Oct. 9 (UPI) — Finnish researchers conducting field studies in Africa have discovered two new species of giant parasitic wasps.

The discovery, described this week in the journal ZooKeys, suggests the group of insects known as Afrotropical rhyssine wasps is more diverse than previously thought.

The largest rhyssine wasp species can grow to lengths of 10 centimeters — nearly 4 inches. The parasitic species lay their eggs inside the larvae of other wasps and beetles that harvest rotting wood.

Until now, everything that scientists knew about the group of insects in the Afrotropical region was based on just 30 specimens.

“A good example of how poorly tropical rhyssines are known is the species Epirhyssa overlaeti, which is the largest African rhyssine,” lead researcher Tapani Hopkins, a doctoral student at the University of Turku in Finland, said in a news release. “Only two females were known before, one collected in the 1930s in the Congo and the other one in Cameroon in the 1980s. Now, at one single Ugandan site, we found large numbers of both females and males. This completely changed what is known of the distribution of the species.”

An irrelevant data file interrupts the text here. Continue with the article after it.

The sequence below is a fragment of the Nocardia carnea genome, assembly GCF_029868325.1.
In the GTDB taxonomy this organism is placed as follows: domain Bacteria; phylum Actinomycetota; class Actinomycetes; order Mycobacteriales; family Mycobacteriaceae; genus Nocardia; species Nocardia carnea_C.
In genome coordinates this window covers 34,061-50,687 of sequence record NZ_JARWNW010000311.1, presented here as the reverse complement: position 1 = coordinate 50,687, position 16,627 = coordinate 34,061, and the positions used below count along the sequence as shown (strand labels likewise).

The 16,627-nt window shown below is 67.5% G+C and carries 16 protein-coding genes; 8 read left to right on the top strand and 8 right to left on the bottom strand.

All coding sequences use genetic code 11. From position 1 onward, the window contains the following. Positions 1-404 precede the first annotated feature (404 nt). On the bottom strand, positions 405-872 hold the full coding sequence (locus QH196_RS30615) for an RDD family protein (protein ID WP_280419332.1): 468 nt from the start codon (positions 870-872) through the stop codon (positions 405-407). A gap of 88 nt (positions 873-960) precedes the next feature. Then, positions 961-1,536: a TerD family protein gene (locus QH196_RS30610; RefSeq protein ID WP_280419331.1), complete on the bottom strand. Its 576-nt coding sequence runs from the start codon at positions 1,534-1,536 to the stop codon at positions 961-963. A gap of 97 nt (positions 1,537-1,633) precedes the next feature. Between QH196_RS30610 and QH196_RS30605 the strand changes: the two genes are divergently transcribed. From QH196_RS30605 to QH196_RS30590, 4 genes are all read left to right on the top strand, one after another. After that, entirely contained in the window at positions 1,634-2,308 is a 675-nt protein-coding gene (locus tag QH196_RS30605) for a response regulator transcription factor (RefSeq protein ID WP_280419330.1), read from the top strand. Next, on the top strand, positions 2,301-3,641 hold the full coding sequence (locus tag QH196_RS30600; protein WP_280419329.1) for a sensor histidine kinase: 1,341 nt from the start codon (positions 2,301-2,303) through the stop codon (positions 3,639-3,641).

During their survey in Uganda’s Kibale National Park, researchers collected 456 rhyssine wasp specimens. Until now, some scientists characterized tropical rhyssines as species-poor. But the latest research suggests that designation was based on poor sampling — not an actual lack of species.

In addition to describing two new parasitic wasp species, Epirhyssa johanna and E. quagga, scientists collected dozens of specimens belonging to ten previously described species.

Like their relatives, both of the new species use a long ovipositor to drill through wood and stab their victims before injecting them with fresh eggs.

“We named one of the new species Epirhyssa quagga, because its colouration resembles that of a zebra,” Hopkins said. “The other species became Epirhyssa johanna. The name Johanna refers to my wife.”

Hopkins and company previously surveyed tropical rhyssine diversity in South America.

“In our Amazonian research, we have described ten large-sized South-American species new to science and our understanding of the diversity of South American tropical rainforest parasitoid wasps has changed,” said Turku researcher Ilari Sääksjärvi. “Extending the research to the African continent is important, because our goal is to understand the global diversity of the parasitoid insects which are extremely species rich.”

Categories: Wired